Other ways to give your furniture away for free in London is through one of the many local charities, social enterprises and not-for-profit projects that specialise in furniture reuse. Below is a list of them with a web link - please let us know if this needs updating by emailing [email protected]. Most of these organisations, depending on their busyness and funding (which in practise can fluctuate quite a lot!), will pick up good quality furniture items from your home for free to either sell them to fund their cause,or pass them directly to the people they are supporting. Bear in mind that as a business they will only be able to receive upholstered furniture if it has a fire safety label. NOTE, this is not the case if you donate or sell directly to a member of the public.
|A C Second Hand Furniture & Removals||Hackney Furniture|
|Age UK||Hotric Charity Shop|
|A-J-E FURNITURE SHOP||InUse-ReUse Furniture|
|Barker and Stonehouse||Junk Bunk|
|Barnardo’s Shop (Brixton)||Maddisons|
|Barnet Furniture Centre||Mary’s Living and Giving Shop|
|Bright Sparks||Mobilyum Furniture UK|
|British Heart Foundation - Wandsworth||More Life Home|
|British Heart Foundation -Brixton||Mr All Sorts|
|British Red Cross Battersea||Octavia Foundation Kings Road|
|British Red Cross Fulham||Reclaim at the Lane|
|Cancer Research UK||Remar Furniture Store|
|Crisis Camberwell||Second Time Around London|
|Debra Furniture Charity Superstore||Shelter Charity Shop|
|Deens Furniture||Shop from Crisis Elephant & Castle|
|Eighty-Seven||Shop from Crisis Camberwell|
|Emmaus Brixton||Sue Ryder|
|Emmaus Greenwich – Lee shop||TCL Reuse Centre|
|Fernish||The Furniture Shop|
|Flying Squirrel Furniture||The Shop|
|Fulham Shelter||Up Market Charity Shop|
|Geranium Charity Shop||Wandsworth Oasis|
|Give a Little||Worn Not Torn|
|Greenwich & Bexley Community Hospice Shop||YMCA Shop|
House clearance shops are specialists in clearing people's homes, typically following a bereavement or downsizing. They come to the property, review all of the items that need to be removed (the person doing this is known as a 'totter' for the more inquiring minds of you) and, depending on the value (and your innocence!), make you an offer to take it away. Sometimes it's a charge, sometimes it's an offer to buy, and sometimes it's a simple 'we'll take it all for free'. House clearance companies make money by acquiring second hand items for a lower price than they sell them. They generally prefer large clearances rather than one or two items, so if you're just trying to get rid of one or two pieces of furniture, you're unlikely to get great engagement. That said, if you are able to transport an item to their store, then they are often able to agree a deal on the spot.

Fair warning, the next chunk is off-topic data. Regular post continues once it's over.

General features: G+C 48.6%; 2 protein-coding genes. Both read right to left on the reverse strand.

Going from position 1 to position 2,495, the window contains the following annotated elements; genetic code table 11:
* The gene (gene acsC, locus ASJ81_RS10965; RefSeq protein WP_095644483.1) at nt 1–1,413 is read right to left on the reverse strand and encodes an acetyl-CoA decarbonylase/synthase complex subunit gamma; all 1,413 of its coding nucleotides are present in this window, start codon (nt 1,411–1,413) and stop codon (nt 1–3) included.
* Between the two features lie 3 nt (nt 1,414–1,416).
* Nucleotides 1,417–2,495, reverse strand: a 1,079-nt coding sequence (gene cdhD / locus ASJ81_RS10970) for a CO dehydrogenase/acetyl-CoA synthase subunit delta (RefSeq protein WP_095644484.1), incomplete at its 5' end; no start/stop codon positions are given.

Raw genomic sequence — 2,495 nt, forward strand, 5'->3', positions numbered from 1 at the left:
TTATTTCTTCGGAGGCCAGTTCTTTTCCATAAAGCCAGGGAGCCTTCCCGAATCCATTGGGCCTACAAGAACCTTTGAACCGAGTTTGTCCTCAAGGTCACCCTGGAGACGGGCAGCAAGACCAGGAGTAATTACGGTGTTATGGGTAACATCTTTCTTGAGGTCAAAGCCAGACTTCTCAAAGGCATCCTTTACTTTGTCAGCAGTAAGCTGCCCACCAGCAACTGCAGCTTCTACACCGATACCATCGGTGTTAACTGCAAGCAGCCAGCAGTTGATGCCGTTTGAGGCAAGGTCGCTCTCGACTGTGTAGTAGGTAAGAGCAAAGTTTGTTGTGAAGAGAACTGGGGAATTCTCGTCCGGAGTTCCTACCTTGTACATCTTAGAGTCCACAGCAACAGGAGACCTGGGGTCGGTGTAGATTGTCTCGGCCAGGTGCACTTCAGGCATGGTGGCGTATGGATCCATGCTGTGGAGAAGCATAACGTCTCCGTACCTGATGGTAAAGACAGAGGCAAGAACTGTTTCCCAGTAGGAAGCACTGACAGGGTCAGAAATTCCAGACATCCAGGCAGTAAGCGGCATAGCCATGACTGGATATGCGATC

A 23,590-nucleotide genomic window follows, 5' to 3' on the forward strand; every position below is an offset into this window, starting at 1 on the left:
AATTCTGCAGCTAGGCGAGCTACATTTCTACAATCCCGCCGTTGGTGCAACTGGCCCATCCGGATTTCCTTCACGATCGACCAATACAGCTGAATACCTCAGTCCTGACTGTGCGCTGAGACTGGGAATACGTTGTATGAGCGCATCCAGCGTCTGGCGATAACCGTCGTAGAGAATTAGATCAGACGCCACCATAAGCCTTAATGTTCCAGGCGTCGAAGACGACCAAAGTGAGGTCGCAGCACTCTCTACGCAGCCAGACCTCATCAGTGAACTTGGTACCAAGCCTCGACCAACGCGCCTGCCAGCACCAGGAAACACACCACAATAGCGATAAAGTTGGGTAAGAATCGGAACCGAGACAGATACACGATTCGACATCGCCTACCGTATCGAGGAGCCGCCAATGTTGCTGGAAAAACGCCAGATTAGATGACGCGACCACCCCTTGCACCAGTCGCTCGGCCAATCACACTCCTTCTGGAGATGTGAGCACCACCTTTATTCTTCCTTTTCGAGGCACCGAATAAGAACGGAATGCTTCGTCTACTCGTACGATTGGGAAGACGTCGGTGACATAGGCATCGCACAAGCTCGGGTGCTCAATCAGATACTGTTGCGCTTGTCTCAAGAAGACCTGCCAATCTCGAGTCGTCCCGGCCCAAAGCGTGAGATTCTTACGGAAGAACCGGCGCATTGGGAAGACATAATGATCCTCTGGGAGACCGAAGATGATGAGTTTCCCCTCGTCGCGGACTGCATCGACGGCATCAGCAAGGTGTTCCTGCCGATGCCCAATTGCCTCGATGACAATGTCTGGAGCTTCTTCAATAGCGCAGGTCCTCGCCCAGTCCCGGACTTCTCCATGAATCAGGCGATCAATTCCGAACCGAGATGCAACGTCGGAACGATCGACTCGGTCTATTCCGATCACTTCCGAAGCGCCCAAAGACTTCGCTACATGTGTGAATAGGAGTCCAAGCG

Trade buyers (aka second hand furniture dealers) are similar in some ways to house clearance companies. They buy low, to sell high. Below are some of the more well known in London that have websites. The problem with trade buyers are that unless you've got something really great, they're not very interested. And when they are interested, they tend to be the last person to offer you best value! So, although they've been included in this blog post for completeness, arguably they are more relevant if you ever need to BUY some second hand furniture rather than sell your own.
|Committee of Taste|
|De Sio Furniture|
|Second Time Around|
If your unwanted furniture item is genuinely valuable, then an auction house may well be for you. Obviously if it's good enough for Sotheby's or Christies then to be honest you're reading the wrong blog article, but there are a number of less swanky auctions in London that less high end items. The most well known are Lots Road Criterion Southgate and Chiswick auctioneers. But bear in mind they charge a hefty commission and the process involved is considerable.
If you have a vehicle (and muscles) to transport your item, several council tips have a dedicated bay for reusable bulky items. In practise most of these tend to be better suited for appliances than furniture, but call and ask if you are unsure. Often the reuse side is provided by a local charity or social enterprise which means that by dropping off your item you'll be supporting a local cause. Here is great summary of all the council civic amenity sites in London.
So that brings us to our old friend LoveJunk. That's us by the way 🙂
The online marketplace for junk removal and reuse. If you've tried to donate or sell your item with no luck, then snap a photo and list it on LoveJunk. We'll get you matched to your nearest reuse organisation or licensed waste collector in seconds.
Please share this article with your friends to help reduce the amount of good stuff that ends up in the bin. And if you know of any other furniture reuse resources that Londoners would benefit from, please drop us a line at [email protected]. We're always on the look out for new ideas and suggestions.